28 May 2007

where the heart is . . .


Such a simple word. One syllable. Easy to pronounce, easy to spell. And yet, wrapped up in this humble word is an entire world of thoughts, feelings, associations and ties.

Do you know that the English word "home" is not translatable into several languages? French, for example, has maison ("house"), chez ("house of" or "at"), and even patrie (roughly translatable to "fatherland"). Italian, too. I'm sure if one were to examine all of the romance languages, this would be a common thread. It's interesting, don't you think?

I am spending this Memorial Day weekend at home with my parents. Home in Colorado, where I was raised. Although my parents no longer live in my childhood house, I still feel at home when I visit them. I still have a room to sleep in, which makes me feel "at home." It holds photos from high school and earlier; scrapbooks; warm winter sweaters I only wear at Christmastime or in the mountains; dried flowers from my grandmother's funeral inside of a jewelry box; my childhood doll collection; old notebooks; shoes I never wear because they are too dorky; a homemade cabbage patch doll; empty cd jewel cases; etc. Mementos from my childhood; some from college.

Whenever I come home to visit, I find that, the more things change, the more they really do stay the same. My father will always have a stash of chocolate near his coffee pot; random mail from my college sorority will be on my bed waiting to be opened, along with Opera News magazines to be read (even though I get my own subscription in SF); my mom will stay up late cooking and watching Jay Leno; the fridge will be obscenely stocked; my bedside table has an alarm clock, a bottle of perfume, lotion and a jewelry box; in the bathroom, I will find - conveniently - extra razor blades, qtips, deodorant and shampoo. All the comforts of "home", truly. And, when we go up to Grand Lake, where I have spent time practically every summer of my almost 28 years - it's the same thing - the small comforts of home. Similarly, when we go to Louisiana - which is not often anymore - I feel very much at home. I get in touch with my roots, and really feel the weight of my genealogy and family tree down there.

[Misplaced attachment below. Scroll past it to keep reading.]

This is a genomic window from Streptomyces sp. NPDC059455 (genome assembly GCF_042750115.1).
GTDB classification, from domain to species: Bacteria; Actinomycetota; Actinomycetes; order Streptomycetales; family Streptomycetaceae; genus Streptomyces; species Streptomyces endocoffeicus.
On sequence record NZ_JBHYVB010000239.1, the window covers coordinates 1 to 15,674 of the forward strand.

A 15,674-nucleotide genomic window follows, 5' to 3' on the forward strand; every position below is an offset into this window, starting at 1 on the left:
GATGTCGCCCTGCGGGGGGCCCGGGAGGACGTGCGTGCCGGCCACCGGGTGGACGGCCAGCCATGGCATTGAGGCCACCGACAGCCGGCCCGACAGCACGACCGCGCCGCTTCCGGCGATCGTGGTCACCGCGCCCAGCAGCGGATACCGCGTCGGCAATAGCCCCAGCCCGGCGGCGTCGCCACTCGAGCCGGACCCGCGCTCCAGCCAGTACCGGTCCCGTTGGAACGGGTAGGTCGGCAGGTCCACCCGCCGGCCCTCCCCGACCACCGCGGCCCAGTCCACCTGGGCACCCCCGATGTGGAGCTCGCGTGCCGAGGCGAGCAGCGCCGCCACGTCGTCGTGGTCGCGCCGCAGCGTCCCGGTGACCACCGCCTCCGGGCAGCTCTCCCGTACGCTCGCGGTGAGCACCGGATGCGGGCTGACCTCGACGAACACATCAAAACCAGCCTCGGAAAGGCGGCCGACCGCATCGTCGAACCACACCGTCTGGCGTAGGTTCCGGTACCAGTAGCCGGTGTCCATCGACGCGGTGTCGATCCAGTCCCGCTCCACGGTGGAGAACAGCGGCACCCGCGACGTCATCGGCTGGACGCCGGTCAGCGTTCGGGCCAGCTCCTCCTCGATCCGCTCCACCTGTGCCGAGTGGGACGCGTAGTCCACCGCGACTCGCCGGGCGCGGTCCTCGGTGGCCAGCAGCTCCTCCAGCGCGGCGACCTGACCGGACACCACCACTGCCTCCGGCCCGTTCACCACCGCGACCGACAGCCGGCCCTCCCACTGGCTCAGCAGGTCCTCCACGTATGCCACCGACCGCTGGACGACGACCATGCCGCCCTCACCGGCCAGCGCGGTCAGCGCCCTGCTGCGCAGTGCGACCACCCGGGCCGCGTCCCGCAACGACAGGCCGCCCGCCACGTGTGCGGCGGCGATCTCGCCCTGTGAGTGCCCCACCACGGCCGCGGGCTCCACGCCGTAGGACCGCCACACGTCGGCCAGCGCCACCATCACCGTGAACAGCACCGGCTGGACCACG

It has been nice, this weekend.

I love living in SF, and it is home in a way, but Colorado will always really be "home" to me, I think, even if I never take up a permanent residence there as an adult.

1 comment:

math jedi said...

lovely. :) I need a home like that...